CATALYST INVESTMENT MANAGEMENT

Jordan 2019 | GREEN ECONOMY | INTERVIEW
Ennis Rimawi
BIOGRAPHY
Ennis Rimawi is the founder and Managing Director of Catalyst Investment Management, an energy/water private equity fund manager/advisor. Rimawi began his career in the US with Ford Motor Company and later founded ONEWORLD Software Solutions in Boston. He graduated from MIT in 1991 and concluded a dual master's from the Sloan School of Management and Department of Civil/Environmental Engineering. He is also the Chairman of Falcon Maan Solar Power and Director of Shamsuna, Eagle, and Peacock Solar power projects. He is a board member of the DIFC-regulated AJEEJ Capital and Tamweelcom, an award-winning micro finance company. He is a co-founder of EDAMA, Jordan’s renewable energy association, and a member of the WEF’s Young Global Leaders Alumni program.

What opportunities are emerging to export technologies from Jordan?

In the case of renewable energy in particular, Jordan is a regional leader in solar photovoltaic (PV). It was the first country to establish multiple, commercially based solar PV independent power producers (IPPs). Jordanian companies are now looking at Egypt, Lebanon, Tunisia, Morocco, Palestine, and Saudi Arabia to develop and execute projects. The same happened in solar heating after we invested in Millennium Energy Industries, a specialized Jordanian solar heating EPC with proprietary cooling and desalination technology. The opportunity for Jordan in solar energy is the regional market and perhaps the CIS region.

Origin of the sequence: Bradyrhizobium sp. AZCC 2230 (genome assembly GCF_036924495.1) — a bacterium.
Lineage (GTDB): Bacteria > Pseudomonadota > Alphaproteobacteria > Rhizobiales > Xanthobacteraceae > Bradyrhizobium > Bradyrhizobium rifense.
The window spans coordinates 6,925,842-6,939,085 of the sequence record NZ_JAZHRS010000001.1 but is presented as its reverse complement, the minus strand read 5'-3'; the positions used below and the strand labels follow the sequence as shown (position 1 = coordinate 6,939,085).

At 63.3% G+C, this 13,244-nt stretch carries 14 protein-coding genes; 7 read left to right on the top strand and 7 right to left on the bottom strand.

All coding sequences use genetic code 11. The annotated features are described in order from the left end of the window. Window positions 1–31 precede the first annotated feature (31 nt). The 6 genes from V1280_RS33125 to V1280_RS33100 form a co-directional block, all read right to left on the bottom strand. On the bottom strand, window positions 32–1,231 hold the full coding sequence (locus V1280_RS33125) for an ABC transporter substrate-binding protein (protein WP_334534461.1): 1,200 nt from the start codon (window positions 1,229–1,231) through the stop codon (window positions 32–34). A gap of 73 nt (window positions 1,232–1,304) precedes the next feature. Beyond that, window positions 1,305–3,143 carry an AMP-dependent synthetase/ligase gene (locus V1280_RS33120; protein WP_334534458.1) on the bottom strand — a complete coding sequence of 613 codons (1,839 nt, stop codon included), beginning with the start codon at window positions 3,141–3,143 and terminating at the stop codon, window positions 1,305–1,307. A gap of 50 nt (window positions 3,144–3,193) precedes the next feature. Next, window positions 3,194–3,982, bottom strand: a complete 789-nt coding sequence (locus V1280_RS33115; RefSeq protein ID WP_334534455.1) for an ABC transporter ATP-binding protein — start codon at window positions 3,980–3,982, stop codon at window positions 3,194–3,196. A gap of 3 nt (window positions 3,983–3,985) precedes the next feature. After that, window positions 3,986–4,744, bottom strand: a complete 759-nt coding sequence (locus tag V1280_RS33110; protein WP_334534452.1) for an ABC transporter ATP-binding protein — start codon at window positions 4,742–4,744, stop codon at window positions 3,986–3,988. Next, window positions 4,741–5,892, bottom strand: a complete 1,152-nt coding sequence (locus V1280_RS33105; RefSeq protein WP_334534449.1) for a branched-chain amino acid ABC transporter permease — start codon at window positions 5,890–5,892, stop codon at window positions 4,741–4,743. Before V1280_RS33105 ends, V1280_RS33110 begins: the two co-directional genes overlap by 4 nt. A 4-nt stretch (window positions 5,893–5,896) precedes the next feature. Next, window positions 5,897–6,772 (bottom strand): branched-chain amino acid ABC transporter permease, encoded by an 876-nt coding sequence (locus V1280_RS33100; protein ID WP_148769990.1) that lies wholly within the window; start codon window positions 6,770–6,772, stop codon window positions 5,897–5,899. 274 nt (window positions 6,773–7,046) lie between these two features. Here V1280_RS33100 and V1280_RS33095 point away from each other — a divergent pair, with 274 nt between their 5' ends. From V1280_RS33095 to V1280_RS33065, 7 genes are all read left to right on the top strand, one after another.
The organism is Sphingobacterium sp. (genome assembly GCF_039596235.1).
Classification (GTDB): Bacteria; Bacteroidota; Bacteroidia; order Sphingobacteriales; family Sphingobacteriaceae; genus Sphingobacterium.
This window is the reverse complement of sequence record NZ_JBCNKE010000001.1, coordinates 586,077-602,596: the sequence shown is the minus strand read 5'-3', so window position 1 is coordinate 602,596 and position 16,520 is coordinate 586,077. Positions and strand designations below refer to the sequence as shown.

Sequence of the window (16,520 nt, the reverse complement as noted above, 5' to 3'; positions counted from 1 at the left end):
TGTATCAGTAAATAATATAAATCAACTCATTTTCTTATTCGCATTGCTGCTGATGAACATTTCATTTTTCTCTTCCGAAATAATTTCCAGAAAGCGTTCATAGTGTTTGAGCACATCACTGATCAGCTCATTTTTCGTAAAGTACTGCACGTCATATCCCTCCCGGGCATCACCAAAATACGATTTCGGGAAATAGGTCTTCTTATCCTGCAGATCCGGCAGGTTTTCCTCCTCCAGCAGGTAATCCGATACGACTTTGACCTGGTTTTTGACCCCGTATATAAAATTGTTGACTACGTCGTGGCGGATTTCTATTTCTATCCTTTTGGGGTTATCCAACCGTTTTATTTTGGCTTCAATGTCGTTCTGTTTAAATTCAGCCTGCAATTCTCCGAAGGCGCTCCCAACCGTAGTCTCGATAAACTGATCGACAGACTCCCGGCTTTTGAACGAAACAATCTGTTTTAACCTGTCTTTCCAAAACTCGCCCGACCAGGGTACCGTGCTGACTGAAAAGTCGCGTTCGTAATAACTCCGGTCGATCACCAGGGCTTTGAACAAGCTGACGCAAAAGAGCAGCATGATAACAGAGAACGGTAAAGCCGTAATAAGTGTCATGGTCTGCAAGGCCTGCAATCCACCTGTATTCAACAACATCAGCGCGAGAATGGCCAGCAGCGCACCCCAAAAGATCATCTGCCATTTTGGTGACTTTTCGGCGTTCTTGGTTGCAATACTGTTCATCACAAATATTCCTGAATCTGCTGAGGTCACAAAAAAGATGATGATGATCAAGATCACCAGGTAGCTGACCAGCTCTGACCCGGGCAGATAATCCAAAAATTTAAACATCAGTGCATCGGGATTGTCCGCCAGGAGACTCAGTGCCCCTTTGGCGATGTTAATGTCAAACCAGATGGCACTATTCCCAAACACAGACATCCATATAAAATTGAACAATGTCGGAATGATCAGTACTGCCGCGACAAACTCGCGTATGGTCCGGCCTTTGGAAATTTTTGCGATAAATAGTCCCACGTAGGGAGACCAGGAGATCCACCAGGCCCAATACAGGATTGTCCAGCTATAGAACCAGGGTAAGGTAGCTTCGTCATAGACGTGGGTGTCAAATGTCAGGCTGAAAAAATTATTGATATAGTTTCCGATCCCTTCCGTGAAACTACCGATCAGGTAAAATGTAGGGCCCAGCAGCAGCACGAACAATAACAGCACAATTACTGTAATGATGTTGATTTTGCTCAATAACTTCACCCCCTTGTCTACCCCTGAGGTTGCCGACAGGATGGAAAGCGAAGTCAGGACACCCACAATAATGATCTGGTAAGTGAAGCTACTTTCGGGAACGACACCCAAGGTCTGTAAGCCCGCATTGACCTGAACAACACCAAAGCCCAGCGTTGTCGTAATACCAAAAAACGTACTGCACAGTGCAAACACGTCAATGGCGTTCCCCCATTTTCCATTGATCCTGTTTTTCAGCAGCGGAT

What dimensions does Catalyst Investment Management bring to its partnerships?

One of the dimensions we bring is our leading regional experience in solar PV. Our second strength is our credentials, as our investors are primarily European government investors.

Catalyst Investment Management's new fund seeks to co-develop over 700MW of renewable projects. What are the latest updates on that plan?

We have a finite amount of capital, though it also depends on how we bring partners into our projects, not to mention the costs, which are falling. We already have 43MW either in operation or under construction. We are currently pursuing about another 200MW through bidding or negotiating. Thus far, 80% of activity is in Jordan, though we target a ratio of 70% in Jordan and 30% in other markets. We are also bidding on projects and studying opportunities in wind, storage, LED lighting, and solar thermal. Outside of Jordan, we are exploring opportunities in Egypt, Tunisia, and Morocco. We also feel that Palestine, Iraq, and Syria are important in terms of exporting electricity from Jordan. They are on the government's agenda because we have too much power and renewable energy in Jordan, which is a problem for the local renewables industry.